Zurmo Configuration Primer Part 1

In previous posts, we learned how to quickly get a Zurmo CRM instance up and running on an Arvixe personal hosting account using Softaculous. In addition we discussed how to locate and access both the Apache and Zurmo logs. We also took a closer look at how easy it is to set debug level logging in order to troubleshoot your Zurmo instance. (and we strongly encouraged you to remember to reset Zurmo debug settings back to production values when you are done troubleshooting.right?)

In the next few posts we will be taking a deeper dive into Zurmo configuration. Along the way, I’ll show you some tricks that will enable you to reset your Zurmo instance without the need to re-launch the Softaculous installer. We will learn how to back up your configuration data in case of a disaster, and we will also learn a bit about how Zurmo works “under the covers”.

First some terminology. Zurmo developers use the term “instance” to refer to a single installation of the Zurmo CRM application.  Hence; the primary administrative configuration file is aptly named “perInstance.php”.

If you are using an Arvixe personal shared hosting account, this file is located in:


If you login to an Arvixe hosting account using ssh, as described in a previous post,

Use the following commands to list the contents of the config directory.

# change to zurmo configuration directory
cd www/zurmo/app/protected/config

# list the contents of the config directory
ls -al

drwxr-xr-x  2 user group 4096 Oct 17 19:36 ./
drwxr-xr-x 11 user group 4096 Oct 13 07:20 ../
-rw-r--r--  1 user group 22489 Oct  4 00:01 common.php
-rw-r--r--  1 user group 3597 Oct  4 00:01 console.php
-rw-r--r--  1 user group 7764 Oct  4 00:01 debugDIST.php
-rwxrwxrwx  1 user group 7765 Oct 17 19:36 debug.php*
-rw-r--r--  1 user group 4701 Oct  4 00:01 main.php
-rw-r--r--  1 user group 3798 Oct  4 00:01 perInstanceDIST.php
-rwxrwxrwx  1 user group 3866 Oct 17 19:36 perInstance.php*
-rw-r--r--  1 user group 5817 Oct  4 00:01 test.php

The very first thing you will notice is that there are two filenames that begin with

‘ perInstance’

As we will soon demonstrate, the perInstanceDIST.php file is a generic template that Zurmo uses to create perInstance.php. Thus, most of our critical configuration settings are going to be located in the latter file. Things like the database URI, administrative id and passwords, etc. will be stored here.

Let’s take a peek at perInstance.php that was generated for you by Softaculous (assuming you’re hosting at Arvixe, and used the autoinstaller from your control panel)

# open the perInstance.php file with the vi editor
vi perInstance.php

After scrolling past the Zurmo copyright stuff, you’ll see the production configuration. In our example we’ll be using the fictious Arvixe hosting account id:  YoUrLOGin_999, fake password: yOuRpasSWORD, and an example hosting domain named www.zurmozoo.com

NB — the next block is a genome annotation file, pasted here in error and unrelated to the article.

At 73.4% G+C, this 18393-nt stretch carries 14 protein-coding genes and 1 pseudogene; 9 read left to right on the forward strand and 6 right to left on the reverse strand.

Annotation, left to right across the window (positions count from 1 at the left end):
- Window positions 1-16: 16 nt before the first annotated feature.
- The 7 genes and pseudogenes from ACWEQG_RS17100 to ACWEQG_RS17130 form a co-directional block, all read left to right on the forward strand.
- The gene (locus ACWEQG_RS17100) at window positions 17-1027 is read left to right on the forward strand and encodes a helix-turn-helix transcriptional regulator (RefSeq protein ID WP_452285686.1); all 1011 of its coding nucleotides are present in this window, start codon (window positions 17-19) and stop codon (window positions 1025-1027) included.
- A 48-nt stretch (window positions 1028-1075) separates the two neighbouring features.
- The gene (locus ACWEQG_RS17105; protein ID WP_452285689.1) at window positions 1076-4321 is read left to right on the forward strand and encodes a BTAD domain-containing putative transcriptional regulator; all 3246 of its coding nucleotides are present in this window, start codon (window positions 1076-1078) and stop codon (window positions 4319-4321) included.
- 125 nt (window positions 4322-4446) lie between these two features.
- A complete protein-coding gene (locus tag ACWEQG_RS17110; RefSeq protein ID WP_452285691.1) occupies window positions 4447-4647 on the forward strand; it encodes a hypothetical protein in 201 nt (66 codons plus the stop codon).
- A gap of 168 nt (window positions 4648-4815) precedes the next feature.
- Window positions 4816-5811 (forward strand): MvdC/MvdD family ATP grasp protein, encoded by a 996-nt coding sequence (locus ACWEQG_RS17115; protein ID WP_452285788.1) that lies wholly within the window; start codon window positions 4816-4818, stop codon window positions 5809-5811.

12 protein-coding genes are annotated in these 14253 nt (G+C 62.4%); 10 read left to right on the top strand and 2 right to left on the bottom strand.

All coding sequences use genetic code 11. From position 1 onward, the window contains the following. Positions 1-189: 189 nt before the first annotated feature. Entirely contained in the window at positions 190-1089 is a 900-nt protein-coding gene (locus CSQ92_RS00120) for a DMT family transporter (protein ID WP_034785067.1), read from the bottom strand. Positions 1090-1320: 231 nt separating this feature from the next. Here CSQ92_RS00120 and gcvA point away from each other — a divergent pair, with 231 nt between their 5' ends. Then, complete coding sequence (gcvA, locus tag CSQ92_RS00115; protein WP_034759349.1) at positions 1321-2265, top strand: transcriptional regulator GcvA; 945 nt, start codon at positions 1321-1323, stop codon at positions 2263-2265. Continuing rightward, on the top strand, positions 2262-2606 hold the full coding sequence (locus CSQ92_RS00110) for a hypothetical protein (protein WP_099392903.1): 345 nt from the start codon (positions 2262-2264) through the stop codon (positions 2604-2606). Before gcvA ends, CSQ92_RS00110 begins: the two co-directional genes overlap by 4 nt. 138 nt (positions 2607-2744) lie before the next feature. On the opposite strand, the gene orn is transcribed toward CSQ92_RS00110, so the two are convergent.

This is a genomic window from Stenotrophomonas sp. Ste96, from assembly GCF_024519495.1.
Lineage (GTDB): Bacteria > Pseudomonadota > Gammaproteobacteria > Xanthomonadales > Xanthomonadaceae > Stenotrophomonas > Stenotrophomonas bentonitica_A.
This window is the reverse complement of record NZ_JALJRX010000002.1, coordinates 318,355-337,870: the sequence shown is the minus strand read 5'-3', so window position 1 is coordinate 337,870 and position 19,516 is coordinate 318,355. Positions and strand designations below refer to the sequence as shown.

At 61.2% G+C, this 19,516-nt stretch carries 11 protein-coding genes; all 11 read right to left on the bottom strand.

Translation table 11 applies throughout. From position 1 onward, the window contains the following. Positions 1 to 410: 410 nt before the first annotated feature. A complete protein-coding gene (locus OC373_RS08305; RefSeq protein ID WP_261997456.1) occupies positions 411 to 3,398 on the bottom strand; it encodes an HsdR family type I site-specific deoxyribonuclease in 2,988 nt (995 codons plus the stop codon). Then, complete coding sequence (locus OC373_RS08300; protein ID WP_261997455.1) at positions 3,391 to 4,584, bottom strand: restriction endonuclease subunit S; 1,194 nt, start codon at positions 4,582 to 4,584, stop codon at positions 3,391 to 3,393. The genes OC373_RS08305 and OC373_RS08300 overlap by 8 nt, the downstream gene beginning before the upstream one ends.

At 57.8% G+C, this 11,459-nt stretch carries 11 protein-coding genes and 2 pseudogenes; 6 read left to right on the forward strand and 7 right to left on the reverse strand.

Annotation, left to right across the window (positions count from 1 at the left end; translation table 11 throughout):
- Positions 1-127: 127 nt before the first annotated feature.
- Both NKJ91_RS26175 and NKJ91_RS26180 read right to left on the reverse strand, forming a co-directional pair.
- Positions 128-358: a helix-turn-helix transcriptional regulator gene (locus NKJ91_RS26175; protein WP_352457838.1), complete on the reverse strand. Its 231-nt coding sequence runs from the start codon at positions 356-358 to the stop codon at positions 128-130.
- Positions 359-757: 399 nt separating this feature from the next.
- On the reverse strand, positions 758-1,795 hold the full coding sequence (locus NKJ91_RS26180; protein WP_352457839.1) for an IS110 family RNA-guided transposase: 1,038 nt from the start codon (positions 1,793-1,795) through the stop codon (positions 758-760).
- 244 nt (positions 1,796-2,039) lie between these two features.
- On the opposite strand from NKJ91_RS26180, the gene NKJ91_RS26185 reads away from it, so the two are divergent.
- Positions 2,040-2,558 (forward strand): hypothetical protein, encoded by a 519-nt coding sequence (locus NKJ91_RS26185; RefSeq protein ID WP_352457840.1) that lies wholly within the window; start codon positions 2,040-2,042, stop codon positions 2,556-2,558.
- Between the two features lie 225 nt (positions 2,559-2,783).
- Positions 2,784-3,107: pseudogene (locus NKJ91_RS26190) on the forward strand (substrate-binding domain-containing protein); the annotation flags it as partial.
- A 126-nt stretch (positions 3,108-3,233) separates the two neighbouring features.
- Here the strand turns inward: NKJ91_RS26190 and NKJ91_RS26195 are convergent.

// Configure for production.
    $language         = 'en';
    $currencyBaseCode = 'USD';

    $theme            = 'default';

    $connectionString = 'mysql:host=localhost;

    $username         = 'YoUrLOGin_999';
    $password         = 'yOuRpasSWORD';

Nothing much earth-shattering about the first few lines of configuration, pretty much what you might expect.

The next few lines deal with memcache.  If available, Memcache is used by Zurmo as a way to achieve faster runtime performance.  If you are going to be doing any serious development work in Zurmo, you’ll want to gain a firm understanding of how memcache works and its configuration, but that is outside the scope of our discussion at the moment. In fact, at the current time, Arvixe personal hosting accounts seem to have memcache disabled for policy reasons, so you might want to give serious consideration to upgrading to a VPS or dedicated hosting account once you begin attracting larger more demanding clients. I’m referring to projects where Zurmo excels as a development platform, not just for CRM.  But I digress.  Point being, Zurmo will run just fine with or without memcache. You’ll notice it is not enabled in the following section of our configuration.

$memcacheServers = array( 
        'host' => '',
        'port' => 0, 
        'weight' => 100,

Next up, is the admin email. Easy peasy. This is the email where you want any admin email from Zurmo to be sent.  In the past, you may have been advised to use some generic email like info@yourdomain.com or admin@yourdomain,com.  However; as we live in the age of spam, so shall we modify our public email addresses in ways arcane and confounding. I won’t pretend to give you any further advice on this subject, except to say that if you read about some email cloaking technique on the internet, chances are it’s already obsolete. So you might find it more productive to focus some energy on your spam filter.